The narratives we live by

Since few of us can actually wade through and comprehend a federal budget (or even a 2,000-page “health care law,” as written), most political decisions are based on “narratives” — histories of how we got here, reduced to a few easy-to-remember sentences.

The problem is, if we get the “narrative” wrong, bad outcomes grow far more likely, since we’ll be working to “solve” the wrong problem, or even applying larger doses of the “medicine” that got us here in the first place.

Let’s review a few of the “narratives” now in circulation:

1) “It took George W. Bush eight years to create the current economic mess; obviously it’s going to take the Obama administration more than two years to get things fixed.”

The problem with this narrative isn’t that George W. Bush didn’t do economic harm. He did, if only by refusing on principle to go along with much of the unconstitutional guff Congress enacts, as has every president at least since Taft. The problem is that the narrative wrongly implies we are somehow now embarked on a policy OPPOSITE to that pursued by both parties in the period 2001-2008.

In fact, Barack Obama draws his economic advisors from the same ranks — largely Goldman-Sachs and the Federal Reserve Board of New York — as did Mr. Bush. The current “Bailout Era” began under Mr. Bush; Mr. Obama has merely extended the Great Recession by continuing the same brand of Keynesian interventions to prop up failed enterprises and prevent the purge of mal-investments — on steroids.

How should we expect a dramatic turnaround when essentially the same gang now recommend the same interventionist policies, only on a much grander scale, albeit it through a different “front man”?

Central state interventions in the economy were minimal, by today’s standards, through the early 1900s — the period of America’s most spectacular growth in wealth — with the result that most recessions were short-lived and self-correcting. The problems started when fractional-reserve banking (previously and properly considered a form of fraud) received an official government imprimatur, at the same time the power to print money and set its value in terms of gold and silver (today: zero) was transferred from Congress to a group of private banksters operating as the “Federal Reserve Board.”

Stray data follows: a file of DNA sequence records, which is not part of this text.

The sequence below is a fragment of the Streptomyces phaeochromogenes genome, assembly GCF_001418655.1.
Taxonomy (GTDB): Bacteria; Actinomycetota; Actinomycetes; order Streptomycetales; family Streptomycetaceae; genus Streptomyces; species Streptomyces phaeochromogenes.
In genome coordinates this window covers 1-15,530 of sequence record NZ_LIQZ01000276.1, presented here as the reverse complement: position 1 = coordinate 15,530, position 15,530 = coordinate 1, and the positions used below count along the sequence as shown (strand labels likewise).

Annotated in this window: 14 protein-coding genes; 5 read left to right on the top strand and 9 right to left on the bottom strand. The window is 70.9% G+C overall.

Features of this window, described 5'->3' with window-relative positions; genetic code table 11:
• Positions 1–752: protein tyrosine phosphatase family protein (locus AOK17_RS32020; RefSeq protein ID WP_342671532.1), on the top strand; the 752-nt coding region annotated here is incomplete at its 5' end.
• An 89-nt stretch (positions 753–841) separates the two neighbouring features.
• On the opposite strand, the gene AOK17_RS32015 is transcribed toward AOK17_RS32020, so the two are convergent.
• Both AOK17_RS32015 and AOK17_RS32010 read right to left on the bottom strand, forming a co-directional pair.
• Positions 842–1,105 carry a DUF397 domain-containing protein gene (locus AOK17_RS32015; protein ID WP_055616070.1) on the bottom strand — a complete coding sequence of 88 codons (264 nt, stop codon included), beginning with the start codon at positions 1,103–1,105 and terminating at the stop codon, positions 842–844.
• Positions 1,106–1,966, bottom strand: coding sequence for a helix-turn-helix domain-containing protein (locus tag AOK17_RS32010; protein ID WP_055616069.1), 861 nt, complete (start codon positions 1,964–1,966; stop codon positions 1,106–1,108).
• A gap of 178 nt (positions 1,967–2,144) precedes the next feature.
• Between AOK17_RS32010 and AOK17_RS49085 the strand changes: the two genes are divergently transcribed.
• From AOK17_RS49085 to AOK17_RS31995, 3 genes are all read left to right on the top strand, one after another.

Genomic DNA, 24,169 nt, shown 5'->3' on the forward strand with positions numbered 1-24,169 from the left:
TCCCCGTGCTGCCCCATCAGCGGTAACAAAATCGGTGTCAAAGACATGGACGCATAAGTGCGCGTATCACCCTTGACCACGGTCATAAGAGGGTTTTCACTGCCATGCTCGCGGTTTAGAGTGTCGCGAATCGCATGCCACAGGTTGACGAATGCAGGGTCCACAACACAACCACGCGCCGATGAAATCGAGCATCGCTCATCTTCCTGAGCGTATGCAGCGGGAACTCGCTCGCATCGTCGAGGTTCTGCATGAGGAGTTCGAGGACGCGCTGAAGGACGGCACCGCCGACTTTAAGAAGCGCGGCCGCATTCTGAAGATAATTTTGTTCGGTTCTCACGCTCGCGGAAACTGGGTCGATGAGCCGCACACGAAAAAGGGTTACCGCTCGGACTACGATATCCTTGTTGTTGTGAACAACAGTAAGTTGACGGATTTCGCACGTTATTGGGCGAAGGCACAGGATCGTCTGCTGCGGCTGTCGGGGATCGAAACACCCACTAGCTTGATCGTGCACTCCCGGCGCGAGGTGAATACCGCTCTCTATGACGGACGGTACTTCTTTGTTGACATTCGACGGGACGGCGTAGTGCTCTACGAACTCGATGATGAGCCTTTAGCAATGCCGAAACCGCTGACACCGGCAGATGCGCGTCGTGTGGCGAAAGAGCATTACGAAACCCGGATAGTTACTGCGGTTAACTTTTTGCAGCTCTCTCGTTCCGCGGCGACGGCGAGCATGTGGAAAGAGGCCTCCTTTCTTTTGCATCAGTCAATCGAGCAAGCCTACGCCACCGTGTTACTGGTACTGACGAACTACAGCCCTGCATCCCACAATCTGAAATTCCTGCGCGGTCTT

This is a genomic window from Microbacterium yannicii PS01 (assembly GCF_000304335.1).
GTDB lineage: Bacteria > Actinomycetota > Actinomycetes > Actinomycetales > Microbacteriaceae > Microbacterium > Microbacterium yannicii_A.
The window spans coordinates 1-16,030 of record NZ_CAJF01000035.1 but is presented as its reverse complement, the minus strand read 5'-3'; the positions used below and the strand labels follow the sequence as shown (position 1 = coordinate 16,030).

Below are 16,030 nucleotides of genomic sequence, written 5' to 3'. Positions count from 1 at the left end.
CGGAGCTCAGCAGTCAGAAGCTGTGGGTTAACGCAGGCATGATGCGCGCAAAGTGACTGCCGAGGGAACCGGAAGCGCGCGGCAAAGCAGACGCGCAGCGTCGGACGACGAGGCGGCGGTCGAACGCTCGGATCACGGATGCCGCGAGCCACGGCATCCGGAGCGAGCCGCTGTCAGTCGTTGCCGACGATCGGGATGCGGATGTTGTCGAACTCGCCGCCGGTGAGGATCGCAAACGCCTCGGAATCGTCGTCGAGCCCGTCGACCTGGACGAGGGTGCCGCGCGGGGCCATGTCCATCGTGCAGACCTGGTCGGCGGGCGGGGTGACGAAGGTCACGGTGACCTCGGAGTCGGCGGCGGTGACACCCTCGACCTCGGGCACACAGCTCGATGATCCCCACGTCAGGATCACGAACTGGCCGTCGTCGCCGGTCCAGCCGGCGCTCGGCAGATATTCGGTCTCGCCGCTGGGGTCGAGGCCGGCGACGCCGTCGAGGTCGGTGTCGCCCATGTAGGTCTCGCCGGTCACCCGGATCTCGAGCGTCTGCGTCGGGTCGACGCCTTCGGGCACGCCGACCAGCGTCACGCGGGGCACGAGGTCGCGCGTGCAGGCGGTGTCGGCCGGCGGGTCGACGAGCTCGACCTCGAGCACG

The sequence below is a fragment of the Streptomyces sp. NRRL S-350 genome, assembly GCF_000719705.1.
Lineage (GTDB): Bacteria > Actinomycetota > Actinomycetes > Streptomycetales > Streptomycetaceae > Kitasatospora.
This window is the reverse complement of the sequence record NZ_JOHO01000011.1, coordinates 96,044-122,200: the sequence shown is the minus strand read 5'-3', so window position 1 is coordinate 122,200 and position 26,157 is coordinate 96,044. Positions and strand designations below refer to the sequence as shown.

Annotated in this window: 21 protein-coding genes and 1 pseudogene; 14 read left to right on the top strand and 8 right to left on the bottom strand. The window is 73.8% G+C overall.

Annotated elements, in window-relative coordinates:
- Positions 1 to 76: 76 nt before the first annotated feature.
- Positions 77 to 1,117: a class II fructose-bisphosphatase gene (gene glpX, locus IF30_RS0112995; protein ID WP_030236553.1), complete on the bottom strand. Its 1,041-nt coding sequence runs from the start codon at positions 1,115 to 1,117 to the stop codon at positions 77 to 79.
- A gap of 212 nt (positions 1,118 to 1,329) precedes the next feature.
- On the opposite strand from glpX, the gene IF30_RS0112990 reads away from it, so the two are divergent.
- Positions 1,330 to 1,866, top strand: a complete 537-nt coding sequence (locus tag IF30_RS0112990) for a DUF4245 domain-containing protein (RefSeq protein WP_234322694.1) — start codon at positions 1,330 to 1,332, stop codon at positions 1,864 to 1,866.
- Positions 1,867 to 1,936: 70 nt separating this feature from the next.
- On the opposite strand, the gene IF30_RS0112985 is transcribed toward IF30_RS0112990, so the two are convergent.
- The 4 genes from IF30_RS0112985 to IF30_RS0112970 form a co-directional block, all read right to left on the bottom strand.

That happened in 1913 — the same year our forebears launched the income tax, interestingly enough — followed (as the night follows day) by the divorce of the paper “dollar” from gold in 1933 and from silver in 1964.

When government is bound to redeem every “dollar note” in gold or silver on demand, they’re limited in the amount of paper they can print by the amount of bullion in the vaults. Remove that limit, and they will eventually print money till it’s worthless.

Although all the steps mentioned above came under Democratic presidents (Wilson, Saint Roosevelt, Lyndon Johnson), plenty of Republicans went along. Tossing out Republicrats and installing Demopublicans seems to have little impact.

2) It’s widely asserted we need more collectivism, more redistribution, due to “the increased gap in wealth between America’s rich and poor.”

How does this hurt the non-rich?

The rich can’t eat their money. They have to invest it somewhere — usually creating new products, useful technologies, and new jobs. They don’t do this to be altruistic. They do this to earn more money — if nothing else, to leave it to their kids. So long as they’ll still get arrested should they commit fraud or sell poison labeled as candy, how does this hurt me?

The CEO of the corporation that employs you may enjoy a salary which is a greater multiple of yours than was the case for your great-grandfather and his boss. But grand-grandpa walked to work, while his boss had the service of a horse-drawn carriage, or early flivver with chauffeur.

Today, you drive a modest automobile with an automatic transmission. Even if your outfit’s CEO flies around in a corporate jet and owns cars much fancier than you’ll ever have, does this “increased gap” mean you’re worse off that your great-granddad? No. He was stuck paying the prices of the only store within walking distance, while your car — and your Internet connection — allow you to comparison shop all around the globe.

With central heating and indoor toilets and hot and cold running water and microwaves and refrigerators and flat-screen TVs and home computers, our lifestyles are fabulously more affluent than those of great-grandpa. How does it hurt us that this same system allows the CEO to make millions? It’s not as though we’re divvying up a permanently fixed pile of “wealth.”